TULKAREM, West Bank (AFP) – A dust-covered Ibrahim hops off the Israeli transit truck and runs to the new crossing with the West Bank. He stops in front of the swivel gate and anxiously waits for the green light to enter.
“I swear to God. The soldiers were much better than this,” he grumbles at the wait, slinging a plastic bag over his shoulder.
Ever since Israel transferred control of the Shaar Efraim crossing with the West Bank to a private security company earlier this year, Palestinians say the unpleasant procedure has taken a turn for the worse.
“We are held for much longer at the crossing. We arrive at 4:00 am and reach the Israeli side only at 6:30 or 7:00,” says Mahmud from the town of Tulkarem in the northern West Bank.
Shaar Efraim is one of over 20 crossings that Israel’s defence ministry has or is privatising in order to cut expenses and relieve the workload of the army, stretched to the hilt by conflict and the administration of occupation.
With a hefty 250-million-dollar budget, Israel created the Crossings Authority in July 2005 to oversee the privatisation process, looking to transfer all crossings into the West Bank to civilian firms, a senior defence ministry official told AFP.
While the security standards and personnel training at the crossings are supervised by Israel’s Shin Bet internal security service, all the workers are employed by private manpower companies, he said.
“There was a need to raise the standard of service at the crossings because soldiers have a high turnover and are not specialised in this task,” the official said.
Army-run crossings are a potent symbol of Israel’s occupation and human rights groups regularly decry the conditions at over 400 roadblocks and checkpoints across the West Bank.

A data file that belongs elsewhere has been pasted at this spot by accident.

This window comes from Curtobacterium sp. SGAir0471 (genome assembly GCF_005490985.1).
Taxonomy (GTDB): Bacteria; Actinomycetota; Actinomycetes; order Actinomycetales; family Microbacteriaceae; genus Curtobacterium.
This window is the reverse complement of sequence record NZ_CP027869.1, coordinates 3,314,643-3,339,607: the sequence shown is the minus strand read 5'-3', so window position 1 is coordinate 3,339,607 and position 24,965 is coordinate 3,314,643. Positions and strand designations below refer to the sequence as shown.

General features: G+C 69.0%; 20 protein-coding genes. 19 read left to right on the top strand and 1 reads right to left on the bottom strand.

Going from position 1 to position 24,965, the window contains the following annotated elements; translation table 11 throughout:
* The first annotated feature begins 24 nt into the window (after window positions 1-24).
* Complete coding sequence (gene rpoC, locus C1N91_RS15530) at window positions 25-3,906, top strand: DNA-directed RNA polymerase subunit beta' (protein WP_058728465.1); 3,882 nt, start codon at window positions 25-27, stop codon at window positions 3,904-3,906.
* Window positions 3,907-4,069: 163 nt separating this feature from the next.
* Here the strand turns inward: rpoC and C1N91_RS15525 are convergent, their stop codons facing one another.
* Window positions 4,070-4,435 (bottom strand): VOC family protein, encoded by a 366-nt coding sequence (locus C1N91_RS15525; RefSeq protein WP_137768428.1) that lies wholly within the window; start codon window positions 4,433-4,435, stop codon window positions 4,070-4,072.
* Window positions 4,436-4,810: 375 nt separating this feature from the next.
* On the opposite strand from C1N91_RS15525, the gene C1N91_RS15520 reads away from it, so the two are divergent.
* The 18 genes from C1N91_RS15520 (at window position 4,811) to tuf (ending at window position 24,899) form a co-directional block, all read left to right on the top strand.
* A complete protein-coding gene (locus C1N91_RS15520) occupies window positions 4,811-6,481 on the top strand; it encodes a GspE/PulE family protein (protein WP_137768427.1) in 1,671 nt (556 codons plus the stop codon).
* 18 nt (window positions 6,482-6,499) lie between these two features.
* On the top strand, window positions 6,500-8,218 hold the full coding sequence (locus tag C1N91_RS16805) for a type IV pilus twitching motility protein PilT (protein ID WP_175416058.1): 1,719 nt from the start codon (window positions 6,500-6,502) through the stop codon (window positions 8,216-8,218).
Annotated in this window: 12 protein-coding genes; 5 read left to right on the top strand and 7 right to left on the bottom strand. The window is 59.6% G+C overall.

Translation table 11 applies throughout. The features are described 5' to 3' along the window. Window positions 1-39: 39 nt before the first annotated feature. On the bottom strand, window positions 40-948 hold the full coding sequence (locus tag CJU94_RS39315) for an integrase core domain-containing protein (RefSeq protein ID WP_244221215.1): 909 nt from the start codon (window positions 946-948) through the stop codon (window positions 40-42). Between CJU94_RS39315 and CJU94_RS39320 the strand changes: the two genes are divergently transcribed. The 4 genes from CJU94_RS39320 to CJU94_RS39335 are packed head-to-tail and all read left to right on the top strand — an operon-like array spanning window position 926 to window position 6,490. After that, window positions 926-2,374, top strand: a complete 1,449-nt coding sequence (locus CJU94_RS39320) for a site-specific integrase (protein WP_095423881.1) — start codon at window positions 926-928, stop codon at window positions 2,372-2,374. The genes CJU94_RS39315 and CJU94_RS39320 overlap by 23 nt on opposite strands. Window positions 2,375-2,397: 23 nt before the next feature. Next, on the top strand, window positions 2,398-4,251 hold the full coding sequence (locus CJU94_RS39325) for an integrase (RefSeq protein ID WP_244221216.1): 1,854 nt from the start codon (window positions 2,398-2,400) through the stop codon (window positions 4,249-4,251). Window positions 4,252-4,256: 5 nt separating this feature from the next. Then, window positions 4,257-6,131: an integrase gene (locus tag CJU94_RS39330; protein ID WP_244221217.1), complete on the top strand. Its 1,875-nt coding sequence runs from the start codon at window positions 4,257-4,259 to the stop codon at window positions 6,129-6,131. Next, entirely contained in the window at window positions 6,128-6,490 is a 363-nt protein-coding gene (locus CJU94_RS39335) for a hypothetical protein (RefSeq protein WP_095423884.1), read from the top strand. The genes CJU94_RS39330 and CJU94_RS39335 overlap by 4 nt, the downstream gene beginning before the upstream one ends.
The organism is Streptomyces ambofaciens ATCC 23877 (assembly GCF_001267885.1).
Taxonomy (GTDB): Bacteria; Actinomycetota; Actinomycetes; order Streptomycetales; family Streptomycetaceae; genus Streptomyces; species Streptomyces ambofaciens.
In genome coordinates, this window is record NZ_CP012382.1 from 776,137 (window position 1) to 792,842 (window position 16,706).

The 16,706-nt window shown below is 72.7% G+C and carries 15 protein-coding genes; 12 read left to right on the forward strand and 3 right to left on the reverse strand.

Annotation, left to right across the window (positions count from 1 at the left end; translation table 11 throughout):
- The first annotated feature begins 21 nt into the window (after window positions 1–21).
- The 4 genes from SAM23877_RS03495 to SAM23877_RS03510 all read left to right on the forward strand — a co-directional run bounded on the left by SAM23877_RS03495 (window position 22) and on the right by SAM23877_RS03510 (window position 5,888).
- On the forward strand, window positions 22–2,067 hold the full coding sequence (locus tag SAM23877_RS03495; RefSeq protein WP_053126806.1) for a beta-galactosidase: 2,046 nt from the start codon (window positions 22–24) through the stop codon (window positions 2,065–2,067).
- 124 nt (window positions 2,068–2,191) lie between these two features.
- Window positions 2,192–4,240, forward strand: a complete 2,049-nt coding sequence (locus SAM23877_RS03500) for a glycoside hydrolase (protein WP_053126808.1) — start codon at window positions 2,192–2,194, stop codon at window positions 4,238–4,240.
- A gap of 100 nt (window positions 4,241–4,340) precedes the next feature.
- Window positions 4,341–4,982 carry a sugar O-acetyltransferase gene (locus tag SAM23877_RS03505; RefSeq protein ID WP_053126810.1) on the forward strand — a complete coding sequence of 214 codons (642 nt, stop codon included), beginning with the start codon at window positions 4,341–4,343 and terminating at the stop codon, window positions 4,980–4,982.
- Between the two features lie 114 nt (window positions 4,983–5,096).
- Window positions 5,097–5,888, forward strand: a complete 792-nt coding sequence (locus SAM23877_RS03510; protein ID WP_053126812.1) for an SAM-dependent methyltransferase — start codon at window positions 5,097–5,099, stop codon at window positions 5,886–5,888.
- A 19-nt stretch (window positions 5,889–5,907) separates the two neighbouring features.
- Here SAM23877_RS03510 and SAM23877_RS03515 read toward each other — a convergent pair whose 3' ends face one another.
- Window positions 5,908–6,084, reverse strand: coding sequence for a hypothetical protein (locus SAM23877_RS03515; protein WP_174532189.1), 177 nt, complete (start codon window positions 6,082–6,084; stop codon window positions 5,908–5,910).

Unlike most of the 33 crossings that separate Israel from the Palestinian territories, this fenced-in compound resembles a hi-tech security facility with clean pavements, a neatly trimmed lawn and playground.
The modern, efficiently-run crossing is designed to improve and streamline the checking process of over 30,000 Palestinians who regularly pass through.
There are no armed security men outside, but once past the electronic entrance gate, a guard in a blue jacket armed with an M-16 stands on a platform overhead as Ibrahim and Mahmud join dozens to queue at the ID control booth.
But despite all, these terminals continue to stick out as a major friction point between the Palestinians and Israel, where security concerns lead to unannounced shutdowns and changes in regulations and passage criteria.
“They check everything. They frisk us, go over our bags and then make us go through the (metal detector) machines,” says Mahmud, a 34-year-old bricklayer.
None of the queuing middle-aged men are ready to reveal their full names, fearing the Israeli authorities might revoke their vital work permits for better paid jobs inside Israel than they can hope to find at home.
“When there were soldiers, it was less stressful and serious. They are making our lives more difficult,” says Ibrahim, who works at a construction site outside Tel Aviv, a 30-minute drive away.
“With the soldiers, we finished with the checks in half the time we do today.”
But a security officer from the crossings authority says that if the process is less pleasant, it is only because checks are more thorough.
“They complain because the checks today are much more stringent than in the past,” he says outside the crossing, on condition of anonymity because he is unauthorised to talk.
“But the conditions are much better than before. The toilets are clean, we have a playground and benches,” he insists.
Two buses carrying parents, wives and children returning home after visiting their relatives held in Israeli prisons, pull up.
A long, noisy queue is quickly formed at the entrance.
Shlomo Dror, a spokesman for Israel’s activities in the Palestinian territories, admits things have not always gone smoothly.
“The crossings are moving from the defence ministry to civilian companies. The Palestinians complained all the time they did not like soldiers checking them,” Dror told AFP.
“The idea was that if the crossings are run by civilians, it will be easier. But I know that there are still hitches.”
Dror says the number of people going through the crossings has risen sharply since Israel began building its controversial West Bank separation barrier, closing many crossings used by jobseekers, but also suicide bombers.
But the new crossings are much more efficient, he insists.
“There are much more people at the crossings, but the security checks are completely different and much more advanced, using electronic systems and smart ID cards. The number of people we have to strip-check has dropped.”